Visualize and Register Your Own Schema

Validate and visualize your schema online. Register your schema on the Data Discovery Engine to share, maintain, and easily visualize your schema anytime.

Get started:

Examples: NIAID Data Ecosystem Schema NDE Dataset & ComputationalTool

Browse a Registry of Schemas

Browse a comprehensive registry of data structures to save time and effort by making it easy to find and use well-defined, reusable data structures. This centralized repository of reusable schemas allow users to easily find and retrieve the schema they need for their project.

Find a specific schema that meets the requirements for your project or application.

Visualize (), extend () and compare properties () from available schema classes.

Identify schema classes that provide metadata validation rules ()

To Schema Registry

Create Your Own Schema

Extend any schema and use it as a base to create your own. Inherit all of its properties automatically and add new ones specific to your needs.

Common starting points:


A body of structured information describing some topic(s) of interest.


A schema describing a minimal ComputationalTool for the National Institute of Allergy and Infectious Disease (NIAID). A ComputationalTool is a software used for the collection, processing, distribution, analysis, visualization, interpretation, etc. of data. Additional and/or custom properties could be added.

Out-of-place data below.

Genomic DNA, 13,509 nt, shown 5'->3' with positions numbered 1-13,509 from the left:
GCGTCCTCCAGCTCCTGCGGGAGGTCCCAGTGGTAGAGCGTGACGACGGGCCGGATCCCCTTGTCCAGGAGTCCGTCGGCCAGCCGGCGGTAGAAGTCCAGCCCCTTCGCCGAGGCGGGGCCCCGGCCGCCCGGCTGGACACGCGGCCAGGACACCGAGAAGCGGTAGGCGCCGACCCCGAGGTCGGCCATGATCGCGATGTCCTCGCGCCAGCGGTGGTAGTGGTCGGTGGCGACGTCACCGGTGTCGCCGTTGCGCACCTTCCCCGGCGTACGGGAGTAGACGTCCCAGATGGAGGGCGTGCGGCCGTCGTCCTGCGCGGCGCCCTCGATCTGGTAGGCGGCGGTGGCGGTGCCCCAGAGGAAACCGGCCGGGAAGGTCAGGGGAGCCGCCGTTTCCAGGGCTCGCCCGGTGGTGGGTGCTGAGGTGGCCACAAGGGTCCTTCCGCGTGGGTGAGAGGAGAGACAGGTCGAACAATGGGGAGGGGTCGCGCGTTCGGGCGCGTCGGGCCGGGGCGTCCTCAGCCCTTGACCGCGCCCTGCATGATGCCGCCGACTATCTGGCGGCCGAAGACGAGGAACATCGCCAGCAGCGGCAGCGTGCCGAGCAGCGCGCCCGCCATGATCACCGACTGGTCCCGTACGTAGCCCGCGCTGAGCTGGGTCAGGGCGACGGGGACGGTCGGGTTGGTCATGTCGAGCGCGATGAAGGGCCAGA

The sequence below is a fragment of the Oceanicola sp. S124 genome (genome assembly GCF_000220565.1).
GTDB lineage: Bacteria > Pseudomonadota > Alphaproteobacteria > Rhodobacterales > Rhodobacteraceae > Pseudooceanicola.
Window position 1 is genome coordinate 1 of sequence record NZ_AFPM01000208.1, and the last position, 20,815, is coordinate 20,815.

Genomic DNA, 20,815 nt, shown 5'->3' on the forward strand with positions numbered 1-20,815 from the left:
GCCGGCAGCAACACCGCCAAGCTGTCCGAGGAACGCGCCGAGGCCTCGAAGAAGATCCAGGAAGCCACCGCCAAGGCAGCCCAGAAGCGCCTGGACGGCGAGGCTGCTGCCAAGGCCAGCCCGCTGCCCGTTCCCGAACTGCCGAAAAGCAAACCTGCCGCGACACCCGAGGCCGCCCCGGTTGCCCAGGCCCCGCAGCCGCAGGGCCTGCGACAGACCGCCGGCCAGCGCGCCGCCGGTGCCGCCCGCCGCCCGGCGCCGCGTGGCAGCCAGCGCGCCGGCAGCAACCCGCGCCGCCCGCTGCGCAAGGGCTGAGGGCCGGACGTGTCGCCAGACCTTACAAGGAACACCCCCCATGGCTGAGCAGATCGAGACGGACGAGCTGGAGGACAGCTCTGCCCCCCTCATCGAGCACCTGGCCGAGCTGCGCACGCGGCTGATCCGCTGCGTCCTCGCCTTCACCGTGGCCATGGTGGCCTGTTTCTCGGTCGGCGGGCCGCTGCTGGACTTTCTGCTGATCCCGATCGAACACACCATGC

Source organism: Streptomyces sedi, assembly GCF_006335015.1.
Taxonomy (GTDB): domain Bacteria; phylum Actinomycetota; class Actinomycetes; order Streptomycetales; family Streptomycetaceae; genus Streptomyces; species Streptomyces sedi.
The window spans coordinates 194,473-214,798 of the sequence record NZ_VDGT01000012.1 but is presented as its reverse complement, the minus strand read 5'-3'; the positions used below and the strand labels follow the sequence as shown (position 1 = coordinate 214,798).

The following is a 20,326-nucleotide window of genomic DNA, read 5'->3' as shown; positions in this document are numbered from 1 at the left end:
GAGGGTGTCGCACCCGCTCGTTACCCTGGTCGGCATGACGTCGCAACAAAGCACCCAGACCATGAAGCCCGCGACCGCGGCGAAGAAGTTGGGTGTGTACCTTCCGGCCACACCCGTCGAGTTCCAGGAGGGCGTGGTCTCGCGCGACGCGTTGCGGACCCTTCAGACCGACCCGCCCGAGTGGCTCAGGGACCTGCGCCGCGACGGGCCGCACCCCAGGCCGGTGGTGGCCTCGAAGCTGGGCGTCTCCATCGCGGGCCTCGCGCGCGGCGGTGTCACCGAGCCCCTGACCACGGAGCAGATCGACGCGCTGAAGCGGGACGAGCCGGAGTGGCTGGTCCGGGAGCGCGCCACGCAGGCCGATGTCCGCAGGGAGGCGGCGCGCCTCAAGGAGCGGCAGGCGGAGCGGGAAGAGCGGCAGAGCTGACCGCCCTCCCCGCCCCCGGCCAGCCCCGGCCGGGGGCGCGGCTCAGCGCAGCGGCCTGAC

Search for a starting point:

To Schema Registry

Reasons why schemas are important

Schemas are useful for a variety of reasons. Firstly, they provide a clear and consistent structure for data, which helps to ensure that data is accurate, complete, and easily understood by both humans and machines. This can be particularly important in large-scale data environments, where data is being shared and used by multiple parties or systems.

Secondly, Schemas help to validate data and ensure that it adheres to certain rules or constraints. This can help to identify and prevent errors, and can also help to ensure that data is consistent across different systems or applications.

Thirdly, Schemas can also be used to enforce security and access controls. Since data is organized in a specific way, it is easier to control who has access to it and what they can do with it.

Finally, Schemas can also be useful for optimizing data storage and retrieval. By defining the structure of data in advance, it can be stored in a more efficient way and searched or queried more quickly.

Overall, Schemas provide a way to organize and manage data in a structured and consistent way, which can help to ensure data quality, security, and performance.



Organize and structure your data right from the start in a way that not only humans but computers can understand. A schema is a blueprint that graphically depicts the structure of your data.



Schemas follow a logical hierarchical structure each with properties inherited to all children. For example:



Schemas allow for data to be completely understood by different interfaces and let computers access, exchange, integrate data in a uniform manner.
- Learn about FAIR principles.